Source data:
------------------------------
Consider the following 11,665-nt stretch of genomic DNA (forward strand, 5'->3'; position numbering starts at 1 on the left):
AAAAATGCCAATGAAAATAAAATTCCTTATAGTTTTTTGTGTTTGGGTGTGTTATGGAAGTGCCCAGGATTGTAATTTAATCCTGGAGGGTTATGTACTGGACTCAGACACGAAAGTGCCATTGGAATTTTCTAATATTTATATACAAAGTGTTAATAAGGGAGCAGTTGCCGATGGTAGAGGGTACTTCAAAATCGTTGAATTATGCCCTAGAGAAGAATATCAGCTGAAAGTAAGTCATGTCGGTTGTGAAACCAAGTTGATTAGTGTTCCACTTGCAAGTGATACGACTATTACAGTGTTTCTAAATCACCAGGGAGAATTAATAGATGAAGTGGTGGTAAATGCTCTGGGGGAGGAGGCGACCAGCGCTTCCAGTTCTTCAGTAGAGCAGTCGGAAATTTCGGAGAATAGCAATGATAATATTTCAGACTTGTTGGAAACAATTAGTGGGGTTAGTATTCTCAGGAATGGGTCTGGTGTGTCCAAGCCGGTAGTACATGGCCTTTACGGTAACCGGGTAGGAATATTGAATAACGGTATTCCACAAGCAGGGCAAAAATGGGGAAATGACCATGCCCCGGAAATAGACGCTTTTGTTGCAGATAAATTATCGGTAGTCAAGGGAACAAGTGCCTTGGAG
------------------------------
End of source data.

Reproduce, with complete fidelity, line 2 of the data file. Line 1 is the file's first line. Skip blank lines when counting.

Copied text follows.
AAAAATGCCAATGAAAATAAAATTCCTTATAGTTTTTTGTGTTTGGGTGTGTTATGGAAGTGCCCAGGATTGTAATTTAATCCTGGAGGGTTATGTACTGGACTCAGACACGAAAGTGCCATTGGAATTTTCTAATATTTATATACAAAGTGTTAATAAGGGAGCAGTTGCCGATGGTAGAGGGTACTTCAAAATCGTTGAATTATGCCCTAGAGAAGAATATCAGCTGAAAGTAAGTCATGTCGGTTGTGAAACCAAGTTGATTAGTGTTCCACTTGCAAGTGATACGACTATTACAGTGTTTCTAAATCACCAGGGAGAATTAATAGATGAAGTGGTGGTAAATGCTCTGGGGGAGGAGGCGACCAGCGCTTCCAGTTCTTCAGTAGAGCAGTCGGAAATTTCGGAGAATAGCAATGATAATATTTCAGACTTGTTGGAAACAATTAGTGGGGTTAGTATTCTCAGGAATGGGTCTGGTGTGTCCAAGCCGGTAGTACATGGCCTTTACGGTAACCGGGTAGGAATATTGAATAACGGTATTCCACAAGCAGGGCAAAAATGGGGAAATGACCATGCCCCGGAAATAGACGCTTTTGTTGCAGATAAATTATCGGTAGTCAAGGGAACAAGTGCCTTGGAG